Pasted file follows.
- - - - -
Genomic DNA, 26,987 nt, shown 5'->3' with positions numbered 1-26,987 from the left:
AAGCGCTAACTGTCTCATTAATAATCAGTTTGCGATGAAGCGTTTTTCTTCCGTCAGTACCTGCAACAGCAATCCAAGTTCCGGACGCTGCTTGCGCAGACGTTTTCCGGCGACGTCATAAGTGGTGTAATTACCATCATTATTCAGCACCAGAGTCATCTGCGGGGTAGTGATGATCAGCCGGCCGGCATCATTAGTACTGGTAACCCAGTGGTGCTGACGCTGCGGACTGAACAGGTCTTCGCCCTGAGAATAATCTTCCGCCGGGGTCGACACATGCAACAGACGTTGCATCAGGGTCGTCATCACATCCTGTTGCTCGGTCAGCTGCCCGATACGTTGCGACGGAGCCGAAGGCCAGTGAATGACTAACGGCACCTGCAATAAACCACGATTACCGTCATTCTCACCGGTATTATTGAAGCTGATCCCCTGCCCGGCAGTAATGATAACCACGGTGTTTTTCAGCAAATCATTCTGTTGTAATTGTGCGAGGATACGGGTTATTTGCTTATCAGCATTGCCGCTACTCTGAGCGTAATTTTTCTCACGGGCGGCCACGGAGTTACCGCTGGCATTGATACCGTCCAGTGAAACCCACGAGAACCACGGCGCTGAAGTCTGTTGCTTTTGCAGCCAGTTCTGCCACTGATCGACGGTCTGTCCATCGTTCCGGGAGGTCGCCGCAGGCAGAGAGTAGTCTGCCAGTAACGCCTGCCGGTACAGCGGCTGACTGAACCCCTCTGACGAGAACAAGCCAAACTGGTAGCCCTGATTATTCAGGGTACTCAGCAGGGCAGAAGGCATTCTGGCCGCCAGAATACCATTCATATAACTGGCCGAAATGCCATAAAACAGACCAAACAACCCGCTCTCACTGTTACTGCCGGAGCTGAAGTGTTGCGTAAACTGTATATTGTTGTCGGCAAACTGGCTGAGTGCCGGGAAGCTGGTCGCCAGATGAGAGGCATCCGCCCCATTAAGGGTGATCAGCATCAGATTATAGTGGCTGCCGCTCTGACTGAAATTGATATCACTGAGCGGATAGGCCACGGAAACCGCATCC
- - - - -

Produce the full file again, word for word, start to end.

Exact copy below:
Genomic DNA, 26,987 nt, shown 5'->3' with positions numbered 1-26,987 from the left:
AAGCGCTAACTGTCTCATTAATAATCAGTTTGCGATGAAGCGTTTTTCTTCCGTCAGTACCTGCAACAGCAATCCAAGTTCCGGACGCTGCTTGCGCAGACGTTTTCCGGCGACGTCATAAGTGGTGTAATTACCATCATTATTCAGCACCAGAGTCATCTGCGGGGTAGTGATGATCAGCCGGCCGGCATCATTAGTACTGGTAACCCAGTGGTGCTGACGCTGCGGACTGAACAGGTCTTCGCCCTGAGAATAATCTTCCGCCGGGGTCGACACATGCAACAGACGTTGCATCAGGGTCGTCATCACATCCTGTTGCTCGGTCAGCTGCCCGATACGTTGCGACGGAGCCGAAGGCCAGTGAATGACTAACGGCACCTGCAATAAACCACGATTACCGTCATTCTCACCGGTATTATTGAAGCTGATCCCCTGCCCGGCAGTAATGATAACCACGGTGTTTTTCAGCAAATCATTCTGTTGTAATTGTGCGAGGATACGGGTTATTTGCTTATCAGCATTGCCGCTACTCTGAGCGTAATTTTTCTCACGGGCGGCCACGGAGTTACCGCTGGCATTGATACCGTCCAGTGAAACCCACGAGAACCACGGCGCTGAAGTCTGTTGCTTTTGCAGCCAGTTCTGCCACTGATCGACGGTCTGTCCATCGTTCCGGGAGGTCGCCGCAGGCAGAGAGTAGTCTGCCAGTAACGCCTGCCGGTACAGCGGCTGACTGAACCCCTCTGACGAGAACAAGCCAAACTGGTAGCCCTGATTATTCAGGGTACTCAGCAGGGCAGAAGGCATTCTGGCCGCCAGAATACCATTCATATAACTGGCCGAAATGCCATAAAACAGACCAAACAACCCGCTCTCACTGTTACTGCCGGAGCTGAAGTGTTGCGTAAACTGTATATTGTTGTCGGCAAACTGGCTGAGTGCCGGGAAGCTGGTCGCCAGATGAGAGGCATCCGCCCCATTAAGGGTGATCAGCATCAGATTATAGTGGCTGCCGCTCTGACTGAAATTGATATCACTGAGCGGATAGGCCACGGAAACCGCATCC